Degrees of Separation
Studio One - Toi Tu, Auckland Art Gallery, Auckland
27/02/2019 - 02/03/2019
Degrees of Separation three collaborative works between recent University of Auckland Dance Studies graduates and students.
A glimpse of new and developed material, 50 minutes of us and maybe a little bit of you, by a new wave of artists in the Dance Industry.
Degrees of Separation embodies and showcases the journey of each artist. We explore what it means to be ourselves in the world we live in, where we fit and how we are connected to one another.
Sat 2 March 2019 7:00 PM
Tickets $20 / $18 at the door
Pacific contemporary dance , Dance , Contemporary dance ,
On the brink
Review by Seren Powell-Jones 01st Mar 2019
Above Ponsonby Road, in a room with wooden floors, I sat in the front row unsure as what I was about to witness. It is Fringe Festival after all. Studio One had been transformed and the audience was a collective of family, friends and individuals, who, like me had been ushered up the stairs to pick any seat. They warned me it was going to ask a little bit of me. They didn’t lie and I didn’t hate being a part of it. It was indeed the gentle nudge I think all audience members could enjoy. The show is broken down into three different works. These are my thoughts on all of them.
It’s better in the dark.
12 light bulbs, 1 seat, a couch, a makeshift fort and feet hiding behind a side table. Giving off strong 1950’s vibe it’s fantastic to see an aesthetic quietly revealing itself through costumes and set. Visions of Thing Thing from the Addams family started the work off moving. I currently have a line from the work running through my mind “don’t play with water if you cannot swim”. Its stuck to me like the veil blown onto the faces of the dancers but that comes later. My companion for the evening was chosen to hold a tablecloth/fort/ projector screen and she whispered in my ear “I am the chosen one” even though we didn’t know what for or why. It added to the backwardness of the work. Even when I found the theme of the movement, image or beat, the carpet was pulled out from under my feet and the intention changed. It was delightful being kept of my toes for the entirety of the work. For when the dancers came into unison it met my cravings as a fellow creative but just as suddenly as they synced up, it spiralled into duets and solos making me choose which end of the studio space to look at. It finds its ending at what I can only describe the aesthetic as ‘a party that never ends’. Dancers all with the same intention but going about it in whatever way their body needed. The change in lighting state made for me the most captivating moments. It was better in the dark, or at least, the dim, soft spotlight moments where the wacky but logical succinct phrases didn’t feel like an invasion of privacy.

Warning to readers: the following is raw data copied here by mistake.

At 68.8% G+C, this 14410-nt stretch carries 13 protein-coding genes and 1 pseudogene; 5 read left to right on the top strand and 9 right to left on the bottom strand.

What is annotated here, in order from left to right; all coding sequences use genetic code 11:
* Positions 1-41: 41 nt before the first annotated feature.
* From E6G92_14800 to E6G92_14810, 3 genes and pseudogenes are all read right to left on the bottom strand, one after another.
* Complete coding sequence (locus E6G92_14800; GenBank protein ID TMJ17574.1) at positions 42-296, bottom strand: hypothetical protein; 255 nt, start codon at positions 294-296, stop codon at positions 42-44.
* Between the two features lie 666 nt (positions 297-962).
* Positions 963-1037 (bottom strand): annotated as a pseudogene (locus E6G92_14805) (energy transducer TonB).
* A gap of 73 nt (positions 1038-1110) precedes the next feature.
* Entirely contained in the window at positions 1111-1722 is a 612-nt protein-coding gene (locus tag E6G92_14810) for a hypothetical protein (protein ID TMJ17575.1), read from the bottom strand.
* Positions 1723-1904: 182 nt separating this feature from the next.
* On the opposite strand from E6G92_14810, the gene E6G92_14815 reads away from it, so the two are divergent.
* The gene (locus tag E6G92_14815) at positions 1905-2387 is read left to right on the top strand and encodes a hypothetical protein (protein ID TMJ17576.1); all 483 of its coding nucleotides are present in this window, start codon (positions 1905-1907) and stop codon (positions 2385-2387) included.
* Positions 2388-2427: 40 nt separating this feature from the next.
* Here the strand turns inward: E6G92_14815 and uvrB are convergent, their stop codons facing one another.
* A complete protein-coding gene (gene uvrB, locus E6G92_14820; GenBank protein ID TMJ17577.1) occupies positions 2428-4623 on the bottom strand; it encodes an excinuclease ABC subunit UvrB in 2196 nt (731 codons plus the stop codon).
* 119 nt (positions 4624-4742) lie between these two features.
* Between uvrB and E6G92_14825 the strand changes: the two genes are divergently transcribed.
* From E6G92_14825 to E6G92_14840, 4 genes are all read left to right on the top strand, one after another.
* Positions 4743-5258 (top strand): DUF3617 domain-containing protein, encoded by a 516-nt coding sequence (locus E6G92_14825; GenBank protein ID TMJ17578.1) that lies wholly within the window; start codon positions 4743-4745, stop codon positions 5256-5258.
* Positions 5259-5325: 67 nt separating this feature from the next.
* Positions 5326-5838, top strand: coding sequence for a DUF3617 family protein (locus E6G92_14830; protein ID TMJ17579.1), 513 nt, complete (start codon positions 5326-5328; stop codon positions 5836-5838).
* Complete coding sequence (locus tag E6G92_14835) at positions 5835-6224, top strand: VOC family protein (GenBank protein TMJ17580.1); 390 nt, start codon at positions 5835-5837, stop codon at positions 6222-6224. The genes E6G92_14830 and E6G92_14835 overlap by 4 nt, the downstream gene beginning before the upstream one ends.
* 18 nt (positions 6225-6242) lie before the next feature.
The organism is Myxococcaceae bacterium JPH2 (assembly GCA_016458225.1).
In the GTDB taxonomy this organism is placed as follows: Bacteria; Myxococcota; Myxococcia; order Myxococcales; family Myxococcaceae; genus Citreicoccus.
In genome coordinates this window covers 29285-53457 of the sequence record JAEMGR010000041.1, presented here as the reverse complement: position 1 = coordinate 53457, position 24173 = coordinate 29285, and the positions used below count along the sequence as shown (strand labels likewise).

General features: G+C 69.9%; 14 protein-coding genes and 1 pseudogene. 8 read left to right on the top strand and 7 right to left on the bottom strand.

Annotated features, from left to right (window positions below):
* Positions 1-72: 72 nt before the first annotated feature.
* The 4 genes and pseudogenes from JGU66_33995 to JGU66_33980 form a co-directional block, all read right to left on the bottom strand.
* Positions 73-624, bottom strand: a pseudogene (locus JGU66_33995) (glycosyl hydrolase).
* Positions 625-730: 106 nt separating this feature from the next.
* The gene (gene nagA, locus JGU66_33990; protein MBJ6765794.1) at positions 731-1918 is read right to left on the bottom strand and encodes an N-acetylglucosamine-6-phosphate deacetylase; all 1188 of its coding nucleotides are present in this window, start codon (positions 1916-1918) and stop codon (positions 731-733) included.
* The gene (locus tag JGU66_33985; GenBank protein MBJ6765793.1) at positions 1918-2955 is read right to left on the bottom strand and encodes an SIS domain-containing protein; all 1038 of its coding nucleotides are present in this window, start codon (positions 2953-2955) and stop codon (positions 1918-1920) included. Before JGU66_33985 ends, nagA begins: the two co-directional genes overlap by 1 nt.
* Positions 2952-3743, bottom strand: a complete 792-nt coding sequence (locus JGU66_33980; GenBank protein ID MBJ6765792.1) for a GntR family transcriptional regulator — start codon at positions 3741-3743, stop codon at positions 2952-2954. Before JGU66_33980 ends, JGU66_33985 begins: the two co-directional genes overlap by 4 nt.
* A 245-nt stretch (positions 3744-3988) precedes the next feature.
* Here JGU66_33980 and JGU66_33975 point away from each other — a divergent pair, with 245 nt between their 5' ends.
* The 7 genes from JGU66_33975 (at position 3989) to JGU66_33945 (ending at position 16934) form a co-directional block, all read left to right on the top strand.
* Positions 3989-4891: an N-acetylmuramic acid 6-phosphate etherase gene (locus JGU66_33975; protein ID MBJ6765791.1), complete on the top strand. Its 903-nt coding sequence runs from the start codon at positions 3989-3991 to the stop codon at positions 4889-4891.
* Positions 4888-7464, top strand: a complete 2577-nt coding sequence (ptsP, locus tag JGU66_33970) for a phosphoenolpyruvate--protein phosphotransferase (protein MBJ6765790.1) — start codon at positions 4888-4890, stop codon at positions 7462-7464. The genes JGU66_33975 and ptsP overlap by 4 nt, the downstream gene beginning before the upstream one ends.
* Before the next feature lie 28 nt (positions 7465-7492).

INFLUEN / / ZAH
Have you checked yourself?
With a 4 to 2 ratio of women to men, the collective of dancers are strong in each of their own way. The stage now clear we are drawn into the details of this work spotting the checkers and stripes-black and white aesthetic that worked to set the theme of trending. In the day and age where following a path but in your own way INFLUEN / / ZAH captured my attention in just how subtly I wanted to be a part of what was going on in front of me. The watchers become watched with relentless observations. The audio putting me through my paces as an audience member. I wanted to question the intentions of the group, the role we play as the audience watching and how this relationship seems to be symbiotic yet individualist simultaneously. At times it was through the touch of the group caused attacking of the single. Dancers would envelop commanding solos trying to outdo the group in a cheeky mockery though they would eventually get sucked back into the trend of the collective. I felt super self-aware and being on the edge of looking in the mirror of confrontation. It would be nice to move away from the audio huffs that have been time and time again, just the looks alone could kill you on this one.
You could feel it in the air, the pure compassion these women hold for each other. It felt organic though the flowers weren’t. It wouldn’t of mattered if the room was full or empty the audience could not have affected them. Almost untouchable they organically unravelled their stories to us. They came as they have always been, dancing for each other, we just had the privilege of sharing the room with them. We were invited. They have travelled over oceans. Finding ourselves in the same room. I wrote in my notes after a series of solos that flowed into one another, linking and intertwining – ‘she was her but all of them’. I would encourage them all to release more in the sense of enveloping and becoming bigger than the room, the studio because no one would dare stop them. Once they had my command I could not say no to the placement of petals. They looked at peace in the final scene, as though the waves of the oceans they had travelled on had now washed away anything that had tarnished them. Five fearless women, k of taking what is theirs.
Though this may be a fringe festival show I would encourage Degrees of Separation to look at the finishing touches for their work. The first person you are greeted by can set the tone for the entire show. Have your team ready to greet and direct, otherwise, it can make your audience feel lost. But perhaps that is what they were going for the first work?
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